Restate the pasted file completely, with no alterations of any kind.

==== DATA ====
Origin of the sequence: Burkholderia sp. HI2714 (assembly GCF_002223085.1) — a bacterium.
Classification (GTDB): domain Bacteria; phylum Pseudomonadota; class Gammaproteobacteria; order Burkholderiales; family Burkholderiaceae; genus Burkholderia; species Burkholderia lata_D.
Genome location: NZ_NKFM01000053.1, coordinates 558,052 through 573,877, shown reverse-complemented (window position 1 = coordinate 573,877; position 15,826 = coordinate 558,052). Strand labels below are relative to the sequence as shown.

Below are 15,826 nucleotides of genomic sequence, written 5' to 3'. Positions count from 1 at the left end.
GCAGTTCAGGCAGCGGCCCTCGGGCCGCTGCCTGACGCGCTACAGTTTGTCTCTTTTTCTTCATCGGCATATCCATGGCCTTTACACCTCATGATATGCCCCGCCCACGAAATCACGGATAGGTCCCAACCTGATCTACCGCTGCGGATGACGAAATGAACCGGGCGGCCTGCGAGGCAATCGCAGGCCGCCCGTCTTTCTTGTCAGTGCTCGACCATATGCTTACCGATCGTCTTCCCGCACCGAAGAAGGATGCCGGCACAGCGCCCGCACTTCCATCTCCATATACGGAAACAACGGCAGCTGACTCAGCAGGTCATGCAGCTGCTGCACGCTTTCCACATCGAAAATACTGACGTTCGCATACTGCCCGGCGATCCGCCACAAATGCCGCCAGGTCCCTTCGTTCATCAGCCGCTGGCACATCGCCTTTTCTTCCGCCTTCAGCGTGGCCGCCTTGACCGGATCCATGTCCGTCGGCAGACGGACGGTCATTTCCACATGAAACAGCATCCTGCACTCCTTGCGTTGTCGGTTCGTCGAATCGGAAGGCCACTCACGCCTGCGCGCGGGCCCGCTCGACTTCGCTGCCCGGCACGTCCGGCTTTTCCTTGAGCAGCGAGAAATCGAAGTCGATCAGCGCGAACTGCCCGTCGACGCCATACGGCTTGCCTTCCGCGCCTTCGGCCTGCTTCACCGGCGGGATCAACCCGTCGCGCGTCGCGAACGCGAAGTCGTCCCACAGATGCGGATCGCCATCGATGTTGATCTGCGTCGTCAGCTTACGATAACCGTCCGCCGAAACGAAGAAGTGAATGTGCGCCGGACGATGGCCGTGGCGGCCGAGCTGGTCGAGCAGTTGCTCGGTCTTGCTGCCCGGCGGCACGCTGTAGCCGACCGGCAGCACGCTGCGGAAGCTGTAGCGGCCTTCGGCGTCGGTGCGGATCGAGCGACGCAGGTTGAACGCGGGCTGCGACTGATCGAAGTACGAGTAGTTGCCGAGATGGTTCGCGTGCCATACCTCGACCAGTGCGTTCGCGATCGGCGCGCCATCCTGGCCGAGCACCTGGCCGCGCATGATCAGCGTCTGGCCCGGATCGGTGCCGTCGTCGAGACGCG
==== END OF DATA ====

Origin of the sequence: Burkholderia sp. HI2714 (assembly GCF_002223085.1) — a bacterium.
Classification (GTDB): domain Bacteria; phylum Pseudomonadota; class Gammaproteobacteria; order Burkholderiales; family Burkholderiaceae; genus Burkholderia; species Burkholderia lata_D.
Genome location: NZ_NKFM01000053.1, coordinates 558,052 through 573,877, shown reverse-complemented (window position 1 = coordinate 573,877; position 15,826 = coordinate 558,052). Strand labels below are relative to the sequence as shown.

Below are 15,826 nucleotides of genomic sequence, written 5' to 3'. Positions count from 1 at the left end.
GCAGTTCAGGCAGCGGCCCTCGGGCCGCTGCCTGACGCGCTACAGTTTGTCTCTTTTTCTTCATCGGCATATCCATGGCCTTTACACCTCATGATATGCCCCGCCCACGAAATCACGGATAGGTCCCAACCTGATCTACCGCTGCGGATGACGAAATGAACCGGGCGGCCTGCGAGGCAATCGCAGGCCGCCCGTCTTTCTTGTCAGTGCTCGACCATATGCTTACCGATCGTCTTCCCGCACCGAAGAAGGATGCCGGCACAGCGCCCGCACTTCCATCTCCATATACGGAAACAACGGCAGCTGACTCAGCAGGTCATGCAGCTGCTGCACGCTTTCCACATCGAAAATACTGACGTTCGCATACTGCCCGGCGATCCGCCACAAATGCCGCCAGGTCCCTTCGTTCATCAGCCGCTGGCACATCGCCTTTTCTTCCGCCTTCAGCGTGGCCGCCTTGACCGGATCCATGTCCGTCGGCAGACGGACGGTCATTTCCACATGAAACAGCATCCTGCACTCCTTGCGTTGTCGGTTCGTCGAATCGGAAGGCCACTCACGCCTGCGCGCGGGCCCGCTCGACTTCGCTGCCCGGCACGTCCGGCTTTTCCTTGAGCAGCGAGAAATCGAAGTCGATCAGCGCGAACTGCCCGTCGACGCCATACGGCTTGCCTTCCGCGCCTTCGGCCTGCTTCACCGGCGGGATCAACCCGTCGCGCGTCGCGAACGCGAAGTCGTCCCACAGATGCGGATCGCCATCGATGTTGATCTGCGTCGTCAGCTTACGATAACCGTCCGCCGAAACGAAGAAGTGAATGTGCGCCGGACGATGGCCGTGGCGGCCGAGCTGGTCGAGCAGTTGCTCGGTCTTGCTGCCCGGCGGCACGCTGTAGCCGACCGGCAGCACGCTGCGGAAGCTGTAGCGGCCTTCGGCGTCGGTGCGGATCGAGCGACGCAGGTTGAACGCGGGCTGCGACTGATCGAAGTACGAGTAGTTGCCGAGATGGTTCGCGTGCCATACCTCGACCAGTGCGTTCGCGATCGGCGCGCCATCCTGGCCGAGCACCTGGCCGCGCATGATCAGCGTCTGGCCCGGATCGGTGCCGTCGTCGAGACGCG